Edel Bhreathnach, The Discovery Programme, Dublin
The sources for medieval Irish monasticism, AD900-1200
What makes a monastic community and what imprint does that community leave on the landscape? This paper considers the diversity of monastic communities in medieval Ireland mainly from the tenth to the thirteenth centuries. It draws on textual evidence such as monastic ‘rules’ and hagiography and also attempts to read the monastic landscape as text to trace change in monasticism during this period in Ireland.
Janet Burton, University of Wales, Trinity St David
Tension in a border abbey: Strata Marcella, its patrons, friends and enemies
Recent historiography has argued that the traditional division between the Welsh Cistercian houses located in the March, which were usually under Anglo-Norman patronage, and those of Pura Wallia, which were founded and supported by the native Welsh rulers, should be re-evaluated. One Welsh abbey that seems ripe for investigation in this respect is Strata Marcella. Founded by a native Welsh ruler, Owain Cyfeiliog, it was geographically located in the marcher region, in the valley of the River Severn, not far from the founder’s castle of Pool. Owain’s commitment to the abbey is shown by his burial there, and his son continued his father’s patronage of the house. It has been said that the career of Owain’s grandson, Gruffudd, provides a remarkable illustration of the way in which a territory under Welsh lordship became a marcher barony, and in due course the patronage of Strata Marcella passed into English hands. This paper seeks to investigate the implications, for Strata Marcella, of the shifting political alliances of its patrons. Particular attention is paid to a series of events in the 1320s and 1330s when conflict arose between the abbey and its patron, John de Charlton, which hints at tensions arising from the linguistic and ethnic character of Strata Marcella.
Tracy Collins, University College Cork and Aegis Archaeology Limited
Transforming Women Religious?
Church reform and the archaeology of female monasticism in medieval Ireland
Ecclesiastical reform in medieval Ireland in the twelfth century has been described as nothing short of a complete ‘transformation of the Irish church’ (M. T. Flanagan 2010 The Transformation of the Irish Church in the Twelfth Century). Churches and monasteries across the country were impacted by this reform, for example through the introduction of new European monastic observances, while the medieval landscape was restructured by new diocesan boundaries and the creation of parishes.
Using the archaeological evidence of female monasticism, this paper explores the possible impacts that this reform may have had on the lives of women religious of medieval Ireland and the physical layout and architecture of their religious houses. Attention will be given to those female religious houses that were important monastic centres for female religious at the end of the early medieval period, for example Kildare and the large male ecclesiastical centres where nuns lived adjacent, for example, Annaghdown Co. Galway or Clonmacnoise Co. Offaly, which embraced reform and continued in use well into the later medieval period. Examples of the archaeology of ‘new’ nunneries established during and after the church reforms will also be considered. Some conclusions will be drawn from the archaeological evidence presented in order to answer the question of church reform and its possible transforming effects on the women religious of medieval Ireland.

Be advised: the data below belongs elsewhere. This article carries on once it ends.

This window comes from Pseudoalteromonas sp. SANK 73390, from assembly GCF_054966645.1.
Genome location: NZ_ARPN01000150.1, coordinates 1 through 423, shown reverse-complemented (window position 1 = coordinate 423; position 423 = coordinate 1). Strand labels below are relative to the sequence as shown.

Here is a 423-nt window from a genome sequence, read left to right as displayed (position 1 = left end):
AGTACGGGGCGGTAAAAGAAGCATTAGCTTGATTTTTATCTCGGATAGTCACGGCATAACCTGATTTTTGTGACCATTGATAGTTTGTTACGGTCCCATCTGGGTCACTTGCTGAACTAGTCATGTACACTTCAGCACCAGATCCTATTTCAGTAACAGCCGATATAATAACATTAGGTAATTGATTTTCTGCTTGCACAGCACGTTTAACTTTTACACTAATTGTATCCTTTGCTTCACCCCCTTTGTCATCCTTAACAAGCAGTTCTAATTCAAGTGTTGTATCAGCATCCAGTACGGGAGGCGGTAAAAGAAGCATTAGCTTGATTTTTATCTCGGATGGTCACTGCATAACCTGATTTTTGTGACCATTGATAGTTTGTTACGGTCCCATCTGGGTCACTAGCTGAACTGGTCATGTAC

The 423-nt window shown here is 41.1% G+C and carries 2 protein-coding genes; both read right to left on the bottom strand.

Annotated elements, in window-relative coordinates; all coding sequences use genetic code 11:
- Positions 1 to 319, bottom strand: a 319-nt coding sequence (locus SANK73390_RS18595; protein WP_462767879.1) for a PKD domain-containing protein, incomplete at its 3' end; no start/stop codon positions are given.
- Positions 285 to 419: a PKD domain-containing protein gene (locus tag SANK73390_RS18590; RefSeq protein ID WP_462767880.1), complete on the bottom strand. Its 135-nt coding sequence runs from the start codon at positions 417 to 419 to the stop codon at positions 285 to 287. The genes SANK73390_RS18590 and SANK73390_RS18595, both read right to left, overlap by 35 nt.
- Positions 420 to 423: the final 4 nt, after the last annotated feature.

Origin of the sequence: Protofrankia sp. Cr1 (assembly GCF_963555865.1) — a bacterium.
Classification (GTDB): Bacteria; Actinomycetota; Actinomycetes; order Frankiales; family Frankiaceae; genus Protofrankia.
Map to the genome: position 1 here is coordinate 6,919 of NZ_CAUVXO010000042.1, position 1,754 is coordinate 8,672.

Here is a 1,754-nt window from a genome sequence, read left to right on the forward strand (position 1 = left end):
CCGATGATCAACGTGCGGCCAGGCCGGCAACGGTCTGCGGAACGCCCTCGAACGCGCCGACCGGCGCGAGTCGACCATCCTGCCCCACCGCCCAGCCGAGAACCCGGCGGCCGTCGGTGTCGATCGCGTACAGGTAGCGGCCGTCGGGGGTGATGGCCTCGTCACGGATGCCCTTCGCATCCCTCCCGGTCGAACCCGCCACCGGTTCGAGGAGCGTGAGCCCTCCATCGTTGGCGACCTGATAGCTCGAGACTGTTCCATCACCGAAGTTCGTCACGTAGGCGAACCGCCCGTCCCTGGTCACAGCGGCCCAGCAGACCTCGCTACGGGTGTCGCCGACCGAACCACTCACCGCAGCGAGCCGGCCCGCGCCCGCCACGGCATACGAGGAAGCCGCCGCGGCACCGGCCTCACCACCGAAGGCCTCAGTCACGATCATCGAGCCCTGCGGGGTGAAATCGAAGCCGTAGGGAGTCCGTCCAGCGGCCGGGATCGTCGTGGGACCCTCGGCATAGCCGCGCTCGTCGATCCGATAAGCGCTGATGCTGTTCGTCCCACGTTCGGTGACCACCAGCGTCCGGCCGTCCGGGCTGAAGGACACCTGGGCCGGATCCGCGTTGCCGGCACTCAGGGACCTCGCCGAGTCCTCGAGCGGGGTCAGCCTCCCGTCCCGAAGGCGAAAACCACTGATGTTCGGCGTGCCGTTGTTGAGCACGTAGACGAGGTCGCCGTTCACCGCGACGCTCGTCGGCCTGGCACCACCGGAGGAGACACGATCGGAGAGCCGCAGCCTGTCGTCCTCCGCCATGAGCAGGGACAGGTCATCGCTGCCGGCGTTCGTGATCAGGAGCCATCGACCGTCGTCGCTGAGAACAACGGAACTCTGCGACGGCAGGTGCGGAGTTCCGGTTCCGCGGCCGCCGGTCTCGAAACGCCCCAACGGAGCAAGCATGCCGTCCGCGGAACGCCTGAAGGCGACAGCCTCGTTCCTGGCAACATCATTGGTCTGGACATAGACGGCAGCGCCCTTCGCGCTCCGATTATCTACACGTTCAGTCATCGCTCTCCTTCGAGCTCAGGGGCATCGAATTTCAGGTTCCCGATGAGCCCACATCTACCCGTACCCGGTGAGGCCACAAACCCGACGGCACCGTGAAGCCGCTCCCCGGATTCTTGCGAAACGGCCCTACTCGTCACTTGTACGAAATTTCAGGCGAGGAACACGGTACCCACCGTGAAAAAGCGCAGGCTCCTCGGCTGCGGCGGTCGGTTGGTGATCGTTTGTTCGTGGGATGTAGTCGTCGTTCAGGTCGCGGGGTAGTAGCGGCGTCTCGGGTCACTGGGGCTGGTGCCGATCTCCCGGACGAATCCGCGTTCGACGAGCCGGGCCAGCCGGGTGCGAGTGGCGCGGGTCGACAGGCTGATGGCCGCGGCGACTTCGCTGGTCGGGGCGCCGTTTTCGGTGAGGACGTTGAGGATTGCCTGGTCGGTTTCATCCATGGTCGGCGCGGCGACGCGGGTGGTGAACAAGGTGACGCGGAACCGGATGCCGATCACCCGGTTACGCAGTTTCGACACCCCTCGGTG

Kimm Curran, University of Glasgow
Invisible Places: Female religious in the Medieval and Modern Landscapes of the Scottish and English Border
Dotted across the modern landscapes of the Scottish Borders are the remains of monasteries – connected by ancient roadways and networks, crossing boundaries, rivers and valleys- denoting the picturesque, the visible remains of a bygone age. To some, this is a sacred landscape. To others, these places form part of the cultural distinctiveness of a frontier society as well as national identity linked to the forming of the Scottish nation. What’s invisible in these monastic (and sacred) landscapes are the structural remains of the communities of female religious on either side of the Scottish and English border; they are there but you would not know without thoroughly looking at place names on maps, analysing aerial photography, combing through historical documentation and exploring these places on foot. What is also invisible is the part these female religious communities played in the larger narrative of monastic settlement in the Middle Ages and the framing of a cultural identity of these places.